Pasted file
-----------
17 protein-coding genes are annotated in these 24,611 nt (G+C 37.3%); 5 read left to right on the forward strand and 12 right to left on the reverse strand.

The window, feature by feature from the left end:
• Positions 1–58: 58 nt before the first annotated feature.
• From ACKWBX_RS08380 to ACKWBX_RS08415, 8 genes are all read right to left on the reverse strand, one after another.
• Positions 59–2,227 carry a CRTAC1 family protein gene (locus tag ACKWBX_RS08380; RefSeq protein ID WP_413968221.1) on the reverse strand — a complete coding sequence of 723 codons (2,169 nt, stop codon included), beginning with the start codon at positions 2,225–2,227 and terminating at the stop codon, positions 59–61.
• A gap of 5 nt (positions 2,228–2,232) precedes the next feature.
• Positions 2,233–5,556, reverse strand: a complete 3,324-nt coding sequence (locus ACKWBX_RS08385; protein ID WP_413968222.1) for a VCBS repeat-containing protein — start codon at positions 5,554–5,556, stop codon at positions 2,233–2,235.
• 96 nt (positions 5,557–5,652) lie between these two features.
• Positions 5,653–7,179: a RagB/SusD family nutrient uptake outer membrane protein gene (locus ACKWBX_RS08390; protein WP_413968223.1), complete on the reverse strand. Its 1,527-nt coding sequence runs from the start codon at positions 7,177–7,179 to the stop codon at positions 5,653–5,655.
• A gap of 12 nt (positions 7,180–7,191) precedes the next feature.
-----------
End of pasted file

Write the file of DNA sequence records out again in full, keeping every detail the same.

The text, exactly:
17 protein-coding genes are annotated in these 24,611 nt (G+C 37.3%); 5 read left to right on the forward strand and 12 right to left on the reverse strand.

The window, feature by feature from the left end:
• Positions 1–58: 58 nt before the first annotated feature.
• From ACKWBX_RS08380 to ACKWBX_RS08415, 8 genes are all read right to left on the reverse strand, one after another.
• Positions 59–2,227 carry a CRTAC1 family protein gene (locus tag ACKWBX_RS08380; RefSeq protein ID WP_413968221.1) on the reverse strand — a complete coding sequence of 723 codons (2,169 nt, stop codon included), beginning with the start codon at positions 2,225–2,227 and terminating at the stop codon, positions 59–61.
• A gap of 5 nt (positions 2,228–2,232) precedes the next feature.
• Positions 2,233–5,556, reverse strand: a complete 3,324-nt coding sequence (locus ACKWBX_RS08385; protein ID WP_413968222.1) for a VCBS repeat-containing protein — start codon at positions 5,554–5,556, stop codon at positions 2,233–2,235.
• 96 nt (positions 5,557–5,652) lie between these two features.
• Positions 5,653–7,179: a RagB/SusD family nutrient uptake outer membrane protein gene (locus ACKWBX_RS08390; protein WP_413968223.1), complete on the reverse strand. Its 1,527-nt coding sequence runs from the start codon at positions 7,177–7,179 to the stop codon at positions 5,653–5,655.
• A gap of 12 nt (positions 7,180–7,191) precedes the next feature.